Chefs' Recipes

Sunny recipes from The Summertown Astrologist

A sharing philosophy, DIY ethos and produce as local as it gets – there’s a feel-good warmth at Adelaide Hills’ sunniest spot, The Summertown Aristologist.
The Summertown Aristologist chefs Brianna Smith and Oliver Edwards

The Summertown Aristologist departing chefs Brianna Smith and Oliver Edwards.

Photo: Mark Roper

In some ways, The Summertown Aristologist was built for an audience of one. Winemaker Anton van Klopper, of Lucy Margaux fame, had been pining for the sort of places he frequented when he was in France – bars that poured his kind of wine and served his kind of food. The choice, in the end, he says, was to either move to Paris or make something of his own back home in the Adelaide Hills. Luckily for us, he went with the second option.

The Summertown Aristologist was the result. Opened in spring 2016 by van Klopper, fellow Basket Range winemaker Jasper Button, of Commune of Buttons, and former Orana manager Aaron Fenwick, it quickly gained a reputation for service and food under original chef Tom Edwards that exceeded the expectations set by its relaxed, friendly, converted-shop setting.

Oliver Edwards, co-owner Aaron Fenwick and friend Maddie Skippen (Photo: Mark Roper)

Under chefs Oliver Edwards and Brianna Smith, who took over the kitchen in 2017, the Aristologist has gone from strength to strength. Not that their work is confined to the kitchen. The restaurant opens Friday through Sunday, and the rest of the week Edwards and Smith are in the garden. “It’s about growing as much as we can, and buying the rest from farmers with similar philosophies,” says Edwards. Around 90 per cent of the fresh produce they use comes from their garden patch, just 10 minutes’ drive away. They buy meat a single beast at a time, turning the bulk into charcuterie products. “We make two types of saucisson, prosciutto, lardo, guanciale.”

That DIY ethos runs through everything they do. Grains are milled daily for Khorasan sourdough, and kefir cultures butter and cream. Jars of pickles line the bench, standing to lacto-ferment. Any leftover ferments are turned into powders, like some kind of brilliant zero-waste alchemy. A local glassblower makes the wine glasses, and the ceramics are made in nearby Stirling.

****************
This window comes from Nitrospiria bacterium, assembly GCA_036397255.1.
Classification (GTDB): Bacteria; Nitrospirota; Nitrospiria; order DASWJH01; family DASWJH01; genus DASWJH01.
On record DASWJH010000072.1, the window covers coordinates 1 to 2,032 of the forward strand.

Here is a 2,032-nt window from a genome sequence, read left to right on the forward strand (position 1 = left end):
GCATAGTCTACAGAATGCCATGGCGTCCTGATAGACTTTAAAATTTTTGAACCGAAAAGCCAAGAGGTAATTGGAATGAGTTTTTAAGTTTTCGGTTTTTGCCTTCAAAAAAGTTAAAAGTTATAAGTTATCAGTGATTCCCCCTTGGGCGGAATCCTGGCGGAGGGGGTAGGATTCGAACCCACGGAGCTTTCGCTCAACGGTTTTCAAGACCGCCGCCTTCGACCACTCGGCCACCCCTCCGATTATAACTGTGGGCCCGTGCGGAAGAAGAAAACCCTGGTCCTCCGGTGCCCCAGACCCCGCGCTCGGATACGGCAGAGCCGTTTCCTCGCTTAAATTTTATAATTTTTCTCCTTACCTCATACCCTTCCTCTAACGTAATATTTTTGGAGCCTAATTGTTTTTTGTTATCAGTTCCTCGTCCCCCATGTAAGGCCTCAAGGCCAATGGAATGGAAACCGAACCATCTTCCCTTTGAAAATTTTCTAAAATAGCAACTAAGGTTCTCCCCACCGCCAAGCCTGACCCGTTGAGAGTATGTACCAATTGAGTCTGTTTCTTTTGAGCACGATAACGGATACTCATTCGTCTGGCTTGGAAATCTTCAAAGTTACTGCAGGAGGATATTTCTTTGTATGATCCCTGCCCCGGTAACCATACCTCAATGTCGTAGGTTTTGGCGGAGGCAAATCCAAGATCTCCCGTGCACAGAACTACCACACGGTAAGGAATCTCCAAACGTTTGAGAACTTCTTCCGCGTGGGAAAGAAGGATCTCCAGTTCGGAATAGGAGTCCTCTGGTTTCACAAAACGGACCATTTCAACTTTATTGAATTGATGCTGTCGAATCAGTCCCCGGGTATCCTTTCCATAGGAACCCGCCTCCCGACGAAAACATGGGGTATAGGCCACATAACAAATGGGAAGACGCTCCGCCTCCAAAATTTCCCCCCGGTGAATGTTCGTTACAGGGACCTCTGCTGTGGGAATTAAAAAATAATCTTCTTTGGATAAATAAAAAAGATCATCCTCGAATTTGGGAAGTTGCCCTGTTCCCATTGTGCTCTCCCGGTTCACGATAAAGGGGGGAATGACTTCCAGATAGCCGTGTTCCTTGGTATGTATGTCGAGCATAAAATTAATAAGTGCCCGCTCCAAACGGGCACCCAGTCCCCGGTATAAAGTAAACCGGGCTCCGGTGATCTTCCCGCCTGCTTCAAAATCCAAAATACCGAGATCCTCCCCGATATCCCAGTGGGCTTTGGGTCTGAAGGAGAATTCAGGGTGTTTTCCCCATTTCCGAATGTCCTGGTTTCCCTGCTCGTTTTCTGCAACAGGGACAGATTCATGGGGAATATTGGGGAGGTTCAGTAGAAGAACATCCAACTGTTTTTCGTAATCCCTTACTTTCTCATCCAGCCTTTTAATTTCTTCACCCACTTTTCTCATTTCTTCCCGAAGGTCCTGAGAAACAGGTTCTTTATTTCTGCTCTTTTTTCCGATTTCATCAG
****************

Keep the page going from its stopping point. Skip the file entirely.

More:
Here we’ve asked Edwards and Smith to share the dishes that they like to serve friends. “The seasonal kraut is a must to start, with charcuterie and bread,” says Edwards. From there it’s a vegetable-forward affair in the likes of charred broccoli with furikake. Edwards is an advocate for sustainable fish, and that informs his choice of species here – char-grilled whiting, served simply with seaweed butter and a squeeze of lemon. And to finish? A spelt and frangipane tart, tangy with rhubarb. Wholesome food need not feel like privation, says Edwards. Take your time and focus on creating a meal that’s about “feeling nourished, not full.”

The Summertown Aristologist, 1097 Greenhill Rd, Summertown, SA, 0477 410 105, thesummertownaristologist.com

Seasonal mixed kraut with charcuterie

Seasonal mixed kraut with charcuterie

Seasonal mixed kraut with charcuterie

“We make these mixed krauts regularly with whatever we have on hand in the veggie patch – it might be celeriac, apple and fennel one week, or carrot, cabbage and radish the next,” says Edwards. “Play around with different ingredients and combinations. A crunchy fresh kraut is a great way to start a meal – we like to serve it alongside our bread, butter and house-made charcuterie. This kraut needs at least three days to ferment. It makes a large batch but you could easily halve the ingredients to make less.”

Salt fish and soft egg

Salted fish with soft egg

Salted fish with soft egg

“This is based on Fergus Henderson’s version of brandade de morue, served with a confit yolk for richness,” says Edwards.

“This is my ultimate food – it’s a great snack with a glass of

wine, a stand-alone meal or a banging breakfast.”

Spring salad with fresh curd

Spring salad with fresh curd

“Spring on a plate – what’s not to love?” says Smith. House-made curd is used here, but shop-bought buffalo ricotta will work just as well.

Charred broccoli, pork broth and lardo

Charred broccoli, pork broth and lardo

Charred broccoli, pork broth and lardo

“Every couple of months we get a whole pig in to break down for our charcuterie,” says Smith. “As well as saucisson, lardo, pancetta, capocollo and other salumi, we make scratchings from the skin, terrine from the head and broth from the bones. This dish came about on one of those occasions where we found ourselves with pork broth on hand. The rich broth simply paired with the charred broccoli was something that made us happy, so here it is, draped with our house-made lardo.”

Grains with kale, orange and labne

Grains with kale, orange and labne

Grains with kale, orange and labne

“This is a real crowd-pleaser, and could be made with any combination of grains, nuts and herbs,” says Edwards.

Whiting with seaweed butter

Whiting with seaweed butter

Whiting with seaweed butter

“We source our fish directly from our fisherman, Justin Cicolella, who is part of the Fair Fish community-supported fishery,” says Edwards. “A few times a week we have a chat about what he’s catching. Fish this good deserves to be the hero – a little seaweed butter and a squeeze of lemon is all it needs.”

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